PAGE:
Calls for Irishwoman who shot Italian dictator Mussolini to be finally honoured with plaque

Calls for Irishwoman who shot Italian dictator Mussolini to be finally honoured with plaque

DUBLIN City Councillors have backed a proposal to dedicate a plaque to the Irishwoman who shot the fascist leader Benito Mussolini.

A memorial for Violet Gibson, who was born in Dalkey, was proposed at a council Art’s committee meeting by Independent Councillor Mannix Flynn.

"It is now time to bring Violet Gibson into the public eyes and give her a rightful place in the history of Irish women and in the history of the Irish nation and its people," he stated in the motion reported by RTÉ.

On 7 April 1926, Gibson, from Merrion Square, Dublin, set out to assassinate the Italian demagogue known to his supporters as “Il Duce”, meaning “The Leader”.

As he walked among throngs of loyal devotees in the Piazza del Campidoglio in Rome – ironically after giving a speech on the marvels of modern medicine – the far-right leader came in close enough proximity for Gibson to seize her opportunity.

Mussolini is thought to have, rather inconveniently, moved his head at the moment Gibson pulled the trigger, meaning the bullet only grazed his nose.

She tried to take another shot, but the gun misfired.

In the furore that followed, the 50-year-old Anglo Irish woman was almost lynched on the spot by an angry mob, but the police intervened on time to take her into custody. 

She was later handed over to British authorities at the request of Mussolini and was interned in a mental asylum for the rest of her life – despite repeated appeals for her release.

After passing the initial stages of approval, the motion will be sent onto the Commemorations and Naming Sub Committee which meets in March – the Chair of the Arts Committee, Social Democrats Councillor Cat O'Driscoll, has confirmed.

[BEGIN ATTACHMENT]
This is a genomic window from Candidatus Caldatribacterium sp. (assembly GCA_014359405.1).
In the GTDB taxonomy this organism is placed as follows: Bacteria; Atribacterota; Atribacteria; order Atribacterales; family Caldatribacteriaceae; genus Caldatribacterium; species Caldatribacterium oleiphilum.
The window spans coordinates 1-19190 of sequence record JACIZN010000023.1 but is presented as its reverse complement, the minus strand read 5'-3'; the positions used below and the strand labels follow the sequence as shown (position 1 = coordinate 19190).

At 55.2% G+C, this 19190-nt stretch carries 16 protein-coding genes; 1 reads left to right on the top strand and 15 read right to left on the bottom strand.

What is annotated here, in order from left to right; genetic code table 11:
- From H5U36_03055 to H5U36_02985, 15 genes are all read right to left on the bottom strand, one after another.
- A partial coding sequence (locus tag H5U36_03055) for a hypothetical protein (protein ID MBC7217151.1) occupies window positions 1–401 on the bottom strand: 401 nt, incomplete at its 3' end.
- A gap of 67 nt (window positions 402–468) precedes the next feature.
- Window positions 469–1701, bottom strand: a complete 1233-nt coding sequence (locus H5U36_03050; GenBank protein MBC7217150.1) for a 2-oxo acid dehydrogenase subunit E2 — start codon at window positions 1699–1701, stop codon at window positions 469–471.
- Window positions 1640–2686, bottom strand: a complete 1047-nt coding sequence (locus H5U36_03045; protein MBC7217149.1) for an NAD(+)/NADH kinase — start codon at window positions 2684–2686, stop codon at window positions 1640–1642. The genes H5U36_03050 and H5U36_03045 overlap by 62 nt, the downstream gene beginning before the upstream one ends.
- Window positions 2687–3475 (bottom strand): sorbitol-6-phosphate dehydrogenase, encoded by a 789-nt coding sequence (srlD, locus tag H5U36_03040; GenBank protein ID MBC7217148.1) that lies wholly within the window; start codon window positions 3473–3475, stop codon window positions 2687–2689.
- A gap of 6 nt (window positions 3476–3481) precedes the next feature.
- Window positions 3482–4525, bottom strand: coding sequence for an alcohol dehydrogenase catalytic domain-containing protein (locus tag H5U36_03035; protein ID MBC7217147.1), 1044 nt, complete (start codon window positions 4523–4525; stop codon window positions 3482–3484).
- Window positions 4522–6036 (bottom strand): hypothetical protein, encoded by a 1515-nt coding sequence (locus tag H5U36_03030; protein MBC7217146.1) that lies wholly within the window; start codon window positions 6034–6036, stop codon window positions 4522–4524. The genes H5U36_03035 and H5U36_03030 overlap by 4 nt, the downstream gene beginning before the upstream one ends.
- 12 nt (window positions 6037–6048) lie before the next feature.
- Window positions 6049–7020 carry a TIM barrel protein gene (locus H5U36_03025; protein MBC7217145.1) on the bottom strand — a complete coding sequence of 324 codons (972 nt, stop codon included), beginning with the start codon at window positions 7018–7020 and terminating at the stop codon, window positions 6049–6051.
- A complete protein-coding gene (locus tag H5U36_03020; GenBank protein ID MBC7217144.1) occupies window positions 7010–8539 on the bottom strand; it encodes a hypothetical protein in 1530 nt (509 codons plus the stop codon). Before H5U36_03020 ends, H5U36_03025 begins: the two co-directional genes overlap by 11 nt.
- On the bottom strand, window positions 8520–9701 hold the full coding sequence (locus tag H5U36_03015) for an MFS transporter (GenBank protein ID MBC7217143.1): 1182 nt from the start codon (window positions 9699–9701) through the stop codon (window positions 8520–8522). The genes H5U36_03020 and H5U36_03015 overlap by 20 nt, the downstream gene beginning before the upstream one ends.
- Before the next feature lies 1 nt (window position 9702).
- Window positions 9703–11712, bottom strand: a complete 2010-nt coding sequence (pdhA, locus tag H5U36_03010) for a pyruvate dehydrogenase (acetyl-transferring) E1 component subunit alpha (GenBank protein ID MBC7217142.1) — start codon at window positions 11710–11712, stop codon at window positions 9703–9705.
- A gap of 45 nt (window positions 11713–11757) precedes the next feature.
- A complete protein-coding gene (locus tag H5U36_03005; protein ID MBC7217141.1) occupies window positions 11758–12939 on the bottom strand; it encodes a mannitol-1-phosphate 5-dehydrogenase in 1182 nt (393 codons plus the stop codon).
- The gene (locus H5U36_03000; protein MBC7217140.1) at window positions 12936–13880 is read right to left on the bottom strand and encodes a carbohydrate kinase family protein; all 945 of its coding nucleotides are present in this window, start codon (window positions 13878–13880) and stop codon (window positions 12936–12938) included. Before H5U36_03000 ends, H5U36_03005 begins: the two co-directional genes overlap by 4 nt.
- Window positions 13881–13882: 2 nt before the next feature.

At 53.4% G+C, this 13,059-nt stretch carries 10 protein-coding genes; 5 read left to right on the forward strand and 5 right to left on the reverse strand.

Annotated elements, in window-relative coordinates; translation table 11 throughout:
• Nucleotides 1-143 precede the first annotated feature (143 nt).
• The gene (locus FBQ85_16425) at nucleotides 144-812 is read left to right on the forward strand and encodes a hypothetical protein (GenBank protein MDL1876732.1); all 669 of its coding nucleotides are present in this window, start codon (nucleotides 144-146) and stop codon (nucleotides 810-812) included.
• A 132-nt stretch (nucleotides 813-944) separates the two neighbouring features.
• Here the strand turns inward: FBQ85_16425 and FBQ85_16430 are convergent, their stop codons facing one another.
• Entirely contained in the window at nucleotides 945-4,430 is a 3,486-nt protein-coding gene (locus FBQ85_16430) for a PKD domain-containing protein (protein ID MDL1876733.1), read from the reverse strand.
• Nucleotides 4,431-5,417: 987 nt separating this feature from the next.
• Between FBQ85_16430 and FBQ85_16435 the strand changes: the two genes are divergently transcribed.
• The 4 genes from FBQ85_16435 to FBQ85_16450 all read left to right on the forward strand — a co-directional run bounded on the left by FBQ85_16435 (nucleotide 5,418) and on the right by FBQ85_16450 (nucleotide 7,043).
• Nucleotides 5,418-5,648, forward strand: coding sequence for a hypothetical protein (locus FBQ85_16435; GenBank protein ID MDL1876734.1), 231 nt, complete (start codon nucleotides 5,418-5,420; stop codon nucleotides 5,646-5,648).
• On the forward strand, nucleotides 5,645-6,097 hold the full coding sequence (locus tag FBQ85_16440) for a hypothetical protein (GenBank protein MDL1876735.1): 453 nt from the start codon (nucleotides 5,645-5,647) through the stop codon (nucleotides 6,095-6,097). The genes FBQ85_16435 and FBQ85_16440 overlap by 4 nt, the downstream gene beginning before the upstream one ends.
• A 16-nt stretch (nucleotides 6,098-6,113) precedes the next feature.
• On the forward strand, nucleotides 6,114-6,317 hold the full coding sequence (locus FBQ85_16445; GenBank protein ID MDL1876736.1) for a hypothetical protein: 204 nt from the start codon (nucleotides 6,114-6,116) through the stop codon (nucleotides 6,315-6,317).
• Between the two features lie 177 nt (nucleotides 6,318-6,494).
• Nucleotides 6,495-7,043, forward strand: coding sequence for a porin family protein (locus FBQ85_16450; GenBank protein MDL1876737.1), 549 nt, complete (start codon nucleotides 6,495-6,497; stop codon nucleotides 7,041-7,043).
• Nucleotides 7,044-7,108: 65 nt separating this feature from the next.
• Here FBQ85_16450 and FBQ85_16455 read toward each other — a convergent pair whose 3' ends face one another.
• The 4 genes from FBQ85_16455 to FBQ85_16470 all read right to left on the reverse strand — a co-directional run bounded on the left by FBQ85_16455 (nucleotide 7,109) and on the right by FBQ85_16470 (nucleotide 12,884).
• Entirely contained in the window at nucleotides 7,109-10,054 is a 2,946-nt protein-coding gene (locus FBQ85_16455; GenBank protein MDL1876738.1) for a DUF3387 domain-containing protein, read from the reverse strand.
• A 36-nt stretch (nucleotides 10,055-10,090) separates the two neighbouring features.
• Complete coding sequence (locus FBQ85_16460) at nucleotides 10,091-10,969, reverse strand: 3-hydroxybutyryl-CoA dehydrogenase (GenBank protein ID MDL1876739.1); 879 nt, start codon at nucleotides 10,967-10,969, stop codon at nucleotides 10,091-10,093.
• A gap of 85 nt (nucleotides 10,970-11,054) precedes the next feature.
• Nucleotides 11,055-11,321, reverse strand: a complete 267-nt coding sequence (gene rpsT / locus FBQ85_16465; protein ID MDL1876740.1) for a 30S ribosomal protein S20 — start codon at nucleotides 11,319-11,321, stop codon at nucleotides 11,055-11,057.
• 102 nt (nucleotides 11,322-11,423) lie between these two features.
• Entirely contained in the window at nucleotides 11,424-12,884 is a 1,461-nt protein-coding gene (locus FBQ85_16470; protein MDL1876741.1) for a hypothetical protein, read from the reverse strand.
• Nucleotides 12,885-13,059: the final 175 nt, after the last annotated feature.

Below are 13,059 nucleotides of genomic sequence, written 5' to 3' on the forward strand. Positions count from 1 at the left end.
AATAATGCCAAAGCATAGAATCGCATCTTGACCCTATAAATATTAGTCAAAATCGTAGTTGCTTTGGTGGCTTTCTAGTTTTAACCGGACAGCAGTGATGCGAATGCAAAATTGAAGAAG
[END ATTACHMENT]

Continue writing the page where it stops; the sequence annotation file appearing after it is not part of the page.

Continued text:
A picture taken in September 1937, in Munich, shows German Chancellor Adolf Hitler (R) riding in a car with Italian dictator Benito Mussolini while the crowd gives the fascist salute. AFP PHOTO / FRANCE PRESSE VOIR (Photo credit should read /AFP via Getty Images)

Who was Violet Gibson?

She was born into a privileged background that couldn’t have been further from the bleak surroundings of the Northampton mental asylum where she ended up.

Her father, 1st Baron Ashbourne, served as Lord High Chancellor of Ireland from 1885 to 1905 and was a friend of the British Prime Minister Benjamin Disraeli.

Gibson – whose upbringing was divided between Dublin and London – was a sickly child, who often suffered from scarlet fever, pleurisy, and bouts of so-called "hysteria".

At the age of 18, she served as a debutante at the court of Queen Victoria.

Violet Gibson (wiki)

But Violet also had a “violent temper” and was committed to a mental asylum following a nervous breakdown – and being declared insane – in 1922.

Several years later, she relocated to live in a convent in Rome along with a nurse named Mary McGrath.

While in Italy, her mental state unravelled further, as she became engrossed in esoteric religious and philosophical currents, including mortification and theosophy, and was convinced that God wanted her to commit a sacrificial murder.

Gibson fired a pistol into her chest in February 1925 and rather astonishingly, she survived.

Following the death of her mother in March 1926, Gibson’s obsession with killing someone in the name of God now found a new locus: Benito Mussolini.

On April 7, Gibson left her convent armed with a revolver and a rock – the latter for smashing the window of Il Duce’s car.

As it happened the rock was unnecessary because Mussolini decided to walk among the crowd a mere few feet away from his would-be assassin.

After grazing his nose with the initial shot and then misfiring, she was seized upon by the crowd, arrested, and later deported back to Britain. The British expressed their gratitude to Mussolini, who decided not to press charges.

The Italian leader went on to finish his speaking tour with a bandaged nose, reassuring his supporters by saying, “This is a mere trifle."

Violet – who remained interned even after the war – died in 1956 and was buried in England.

Had she succeeded in hitting her target, Mussolini would have been tossed onto the scrapheap of history, and may not have emboldened other fascist leaders, such as Adolf Hitler, who, inspired by the Italian pioneer of fascism, came to power in Germany a decade later.